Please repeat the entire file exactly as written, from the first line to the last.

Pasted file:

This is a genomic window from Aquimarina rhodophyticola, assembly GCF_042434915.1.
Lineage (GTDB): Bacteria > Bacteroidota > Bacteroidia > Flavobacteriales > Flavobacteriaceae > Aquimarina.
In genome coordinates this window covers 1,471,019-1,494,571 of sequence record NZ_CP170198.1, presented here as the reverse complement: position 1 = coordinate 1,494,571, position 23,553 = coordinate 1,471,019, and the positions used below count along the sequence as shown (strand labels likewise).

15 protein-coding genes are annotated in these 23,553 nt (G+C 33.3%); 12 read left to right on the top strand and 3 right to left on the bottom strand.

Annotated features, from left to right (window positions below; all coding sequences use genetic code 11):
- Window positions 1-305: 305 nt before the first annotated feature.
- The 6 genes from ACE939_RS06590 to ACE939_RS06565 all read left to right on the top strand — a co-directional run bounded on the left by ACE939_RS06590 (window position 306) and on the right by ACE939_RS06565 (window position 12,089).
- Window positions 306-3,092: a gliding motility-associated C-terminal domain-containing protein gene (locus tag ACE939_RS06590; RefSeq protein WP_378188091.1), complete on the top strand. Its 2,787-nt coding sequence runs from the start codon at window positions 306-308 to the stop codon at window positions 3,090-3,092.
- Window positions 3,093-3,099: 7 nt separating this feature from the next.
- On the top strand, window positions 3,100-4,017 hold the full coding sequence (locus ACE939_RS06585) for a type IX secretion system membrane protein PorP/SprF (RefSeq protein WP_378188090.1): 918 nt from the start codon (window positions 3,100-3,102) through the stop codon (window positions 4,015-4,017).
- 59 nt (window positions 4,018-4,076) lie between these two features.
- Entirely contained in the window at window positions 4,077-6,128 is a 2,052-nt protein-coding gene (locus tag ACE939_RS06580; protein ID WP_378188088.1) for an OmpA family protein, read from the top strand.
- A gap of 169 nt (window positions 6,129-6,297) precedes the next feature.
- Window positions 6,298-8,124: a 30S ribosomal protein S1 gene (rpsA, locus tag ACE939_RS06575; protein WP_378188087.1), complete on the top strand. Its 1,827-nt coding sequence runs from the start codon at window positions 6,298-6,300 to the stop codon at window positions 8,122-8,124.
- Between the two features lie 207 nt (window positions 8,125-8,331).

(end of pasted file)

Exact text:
This is a genomic window from Aquimarina rhodophyticola, assembly GCF_042434915.1.
Lineage (GTDB): Bacteria > Bacteroidota > Bacteroidia > Flavobacteriales > Flavobacteriaceae > Aquimarina.
In genome coordinates this window covers 1,471,019-1,494,571 of sequence record NZ_CP170198.1, presented here as the reverse complement: position 1 = coordinate 1,494,571, position 23,553 = coordinate 1,471,019, and the positions used below count along the sequence as shown (strand labels likewise).

15 protein-coding genes are annotated in these 23,553 nt (G+C 33.3%); 12 read left to right on the top strand and 3 right to left on the bottom strand.

Annotated features, from left to right (window positions below; all coding sequences use genetic code 11):
- Window positions 1-305: 305 nt before the first annotated feature.
- The 6 genes from ACE939_RS06590 to ACE939_RS06565 all read left to right on the top strand — a co-directional run bounded on the left by ACE939_RS06590 (window position 306) and on the right by ACE939_RS06565 (window position 12,089).
- Window positions 306-3,092: a gliding motility-associated C-terminal domain-containing protein gene (locus tag ACE939_RS06590; RefSeq protein WP_378188091.1), complete on the top strand. Its 2,787-nt coding sequence runs from the start codon at window positions 306-308 to the stop codon at window positions 3,090-3,092.
- Window positions 3,093-3,099: 7 nt separating this feature from the next.
- On the top strand, window positions 3,100-4,017 hold the full coding sequence (locus ACE939_RS06585) for a type IX secretion system membrane protein PorP/SprF (RefSeq protein WP_378188090.1): 918 nt from the start codon (window positions 3,100-3,102) through the stop codon (window positions 4,015-4,017).
- 59 nt (window positions 4,018-4,076) lie between these two features.
- Entirely contained in the window at window positions 4,077-6,128 is a 2,052-nt protein-coding gene (locus tag ACE939_RS06580; protein ID WP_378188088.1) for an OmpA family protein, read from the top strand.
- A gap of 169 nt (window positions 6,129-6,297) precedes the next feature.
- Window positions 6,298-8,124: a 30S ribosomal protein S1 gene (rpsA, locus tag ACE939_RS06575; protein WP_378188087.1), complete on the top strand. Its 1,827-nt coding sequence runs from the start codon at window positions 6,298-6,300 to the stop codon at window positions 8,122-8,124.
- Between the two features lie 207 nt (window positions 8,125-8,331).